A quick overview about how we got from A to X, and soon will get to Y as we worked on, and then launched, the new Deschutes Brewery website. If you're wondering when we'll get to Z, please read on.
There has been much discussion lately about what some might call the tension around the idea that there is a distinction between a "traditional" agency and a "new" or "digital" agency. As of this writing I've been following an interesting thread that was inspired by this post - Do We Really Need 'Chief Innovation Officers' in Ad Agencies? followed by this one. Both posts are from Ben Malbon, Director of Strategy at Google Creative Labs, New York. The comment thread is the most interesting to me as it exposes the weakness in the argument that there is a difference between creative disciplines within agencies; simply put, all agencies ought to be innovating and that might mean actually building things - useful products that provide customer value.
Essentially there are no right or wrong answers to both the CIO question or whether a "traditional" agency is better or worse than a "digital" agency. It's basically a non-starter, a bubble issue. Innovation, insights, planning, research, vision, and creativity are required disciplines when an agency is tasked to deliver value to their clients' customers and/or users. After all, what would an agency be without those disciplines? No one team within an agency should have any more "creativity" than the entire agency combined. These days companies aren't necessarily hiring agencies to work for them; it's much more of a partnership, in which agencies are tasked with creating value for the company's customers.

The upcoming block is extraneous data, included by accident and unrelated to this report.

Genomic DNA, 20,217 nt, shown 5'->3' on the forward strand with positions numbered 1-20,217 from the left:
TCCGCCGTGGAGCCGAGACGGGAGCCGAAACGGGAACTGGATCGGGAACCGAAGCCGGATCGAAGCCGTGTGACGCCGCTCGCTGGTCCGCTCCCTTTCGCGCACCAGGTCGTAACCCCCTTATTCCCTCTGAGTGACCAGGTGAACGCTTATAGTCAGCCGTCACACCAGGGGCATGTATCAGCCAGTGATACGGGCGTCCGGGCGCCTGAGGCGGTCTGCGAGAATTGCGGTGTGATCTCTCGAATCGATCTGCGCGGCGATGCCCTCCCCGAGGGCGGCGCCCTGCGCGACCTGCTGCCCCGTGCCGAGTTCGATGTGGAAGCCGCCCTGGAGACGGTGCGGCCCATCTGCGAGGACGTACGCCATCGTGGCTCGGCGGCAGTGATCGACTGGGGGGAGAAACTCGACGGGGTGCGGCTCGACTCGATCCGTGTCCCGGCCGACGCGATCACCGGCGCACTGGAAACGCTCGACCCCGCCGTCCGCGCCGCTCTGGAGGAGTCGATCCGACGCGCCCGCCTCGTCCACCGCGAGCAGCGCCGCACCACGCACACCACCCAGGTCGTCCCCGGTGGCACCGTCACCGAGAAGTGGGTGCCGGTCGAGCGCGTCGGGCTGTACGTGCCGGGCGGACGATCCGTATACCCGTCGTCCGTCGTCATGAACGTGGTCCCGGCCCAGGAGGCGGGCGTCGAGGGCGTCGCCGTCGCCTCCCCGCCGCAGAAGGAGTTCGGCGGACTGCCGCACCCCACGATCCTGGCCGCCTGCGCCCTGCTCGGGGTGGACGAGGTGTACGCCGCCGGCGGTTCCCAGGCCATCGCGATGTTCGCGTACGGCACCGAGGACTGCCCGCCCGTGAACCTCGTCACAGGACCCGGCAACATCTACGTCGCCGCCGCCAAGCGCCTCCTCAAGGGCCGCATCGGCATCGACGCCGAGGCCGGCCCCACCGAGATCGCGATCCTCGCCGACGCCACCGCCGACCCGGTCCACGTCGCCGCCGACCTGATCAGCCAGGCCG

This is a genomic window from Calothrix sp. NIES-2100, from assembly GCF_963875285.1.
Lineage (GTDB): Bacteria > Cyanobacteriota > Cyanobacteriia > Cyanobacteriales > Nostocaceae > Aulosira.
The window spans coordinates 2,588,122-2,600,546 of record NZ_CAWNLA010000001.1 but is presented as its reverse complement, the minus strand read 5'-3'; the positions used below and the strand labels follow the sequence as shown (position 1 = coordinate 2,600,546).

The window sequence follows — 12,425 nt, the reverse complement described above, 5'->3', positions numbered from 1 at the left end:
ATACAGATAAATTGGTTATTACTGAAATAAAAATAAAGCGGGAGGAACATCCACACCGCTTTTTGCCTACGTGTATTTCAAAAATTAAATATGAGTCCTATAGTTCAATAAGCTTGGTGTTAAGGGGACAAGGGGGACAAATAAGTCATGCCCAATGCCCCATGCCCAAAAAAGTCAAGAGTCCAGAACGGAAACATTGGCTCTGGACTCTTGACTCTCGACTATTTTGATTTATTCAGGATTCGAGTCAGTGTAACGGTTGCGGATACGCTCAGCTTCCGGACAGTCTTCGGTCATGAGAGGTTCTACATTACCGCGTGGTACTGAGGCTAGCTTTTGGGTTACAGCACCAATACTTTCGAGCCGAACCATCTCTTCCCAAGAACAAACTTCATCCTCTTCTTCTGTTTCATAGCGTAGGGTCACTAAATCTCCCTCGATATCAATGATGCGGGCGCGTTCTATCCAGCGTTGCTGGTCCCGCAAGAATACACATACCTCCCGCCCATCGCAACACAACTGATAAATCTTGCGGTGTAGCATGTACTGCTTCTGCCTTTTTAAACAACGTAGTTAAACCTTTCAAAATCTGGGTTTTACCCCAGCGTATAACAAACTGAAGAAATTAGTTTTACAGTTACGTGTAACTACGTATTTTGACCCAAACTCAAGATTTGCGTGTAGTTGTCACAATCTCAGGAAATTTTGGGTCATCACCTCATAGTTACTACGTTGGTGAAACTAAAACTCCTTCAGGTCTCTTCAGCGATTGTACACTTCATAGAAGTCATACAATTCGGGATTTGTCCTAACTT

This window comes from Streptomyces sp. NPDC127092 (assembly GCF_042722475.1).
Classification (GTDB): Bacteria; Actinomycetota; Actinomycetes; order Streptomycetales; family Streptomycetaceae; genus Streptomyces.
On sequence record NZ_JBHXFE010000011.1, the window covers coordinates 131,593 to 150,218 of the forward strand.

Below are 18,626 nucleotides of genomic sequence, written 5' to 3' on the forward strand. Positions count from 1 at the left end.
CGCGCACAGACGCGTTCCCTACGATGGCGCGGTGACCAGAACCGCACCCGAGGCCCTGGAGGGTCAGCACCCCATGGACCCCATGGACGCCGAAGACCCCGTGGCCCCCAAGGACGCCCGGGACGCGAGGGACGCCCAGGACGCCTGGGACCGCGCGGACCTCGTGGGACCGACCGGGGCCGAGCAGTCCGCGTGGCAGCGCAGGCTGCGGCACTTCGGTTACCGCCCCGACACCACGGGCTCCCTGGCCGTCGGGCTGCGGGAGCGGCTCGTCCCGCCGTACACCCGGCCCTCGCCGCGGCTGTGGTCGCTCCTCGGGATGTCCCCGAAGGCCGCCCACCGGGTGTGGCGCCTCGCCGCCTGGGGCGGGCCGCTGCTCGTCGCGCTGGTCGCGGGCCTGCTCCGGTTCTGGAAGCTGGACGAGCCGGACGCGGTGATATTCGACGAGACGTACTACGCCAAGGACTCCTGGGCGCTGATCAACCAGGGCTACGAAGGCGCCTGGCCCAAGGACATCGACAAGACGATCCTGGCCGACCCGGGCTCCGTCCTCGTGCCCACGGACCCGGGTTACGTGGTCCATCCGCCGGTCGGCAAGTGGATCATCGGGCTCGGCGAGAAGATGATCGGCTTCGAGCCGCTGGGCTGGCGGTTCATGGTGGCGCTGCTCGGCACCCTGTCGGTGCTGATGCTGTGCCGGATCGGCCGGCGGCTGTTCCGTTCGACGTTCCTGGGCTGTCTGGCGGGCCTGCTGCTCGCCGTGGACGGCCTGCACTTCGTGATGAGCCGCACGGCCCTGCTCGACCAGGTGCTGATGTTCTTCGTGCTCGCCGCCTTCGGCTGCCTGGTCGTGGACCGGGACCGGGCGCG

How about we simply embrace the idea that a forward-looking modern agency of the present is an AGENCY? An agile, multi-disciplinary, multi-creative, innovative company clearly focused on its clients customers. Those customers do not distinguish between digital or non-digital media, they embrace and live amongst those media on a daily basis. An AGENCY needs to do that too: let's not spend our time and our clients money in the present to try and solve problems of the past; let's think about building value for our clients' customers, and think about building products rather than always thinking in campaign terms.
Perhaps if all agency employees were innovating there would not be a requirement for a CIO?
So what has all that to do with the new website for Deschutes Brewery, you may ask? The answer is simple - when Deschutes Brewery came to us, asking us to start the process that would lead to a new website we saw an opportunity to put what we think and believe at North, into action. We would design and deliver a website that focused on and championed the passionate Deschutes Brewery beer lovers, and by extension, beer lovers the world over.
For some readers, especially those who have researched, designed and delivered a website, there'll be nothing new in the next few paragraphs - your feedback would be appreciated though.
Users & Business Goals
Our first task (as should be expected) was to research the existing site's usability from a UX/UI perspective. We began by asking the fans of the brewery how they were using the original website by using a polling tool, Wufoo, and by reaching out through the brewery's main social media channels - Facebook and Twitter. Although research and feedback from the fans of the brewery were vitally important, interviews with the company stakeholders were also important. We needed to understand the long term business goals of the brand and how a new website would family up to those business goals over the long term. In other words this was not going to be a campaign-based website; the site would express the brand essence and provide value for the brand's customers, all the while helping the brewery to achieve its business goals.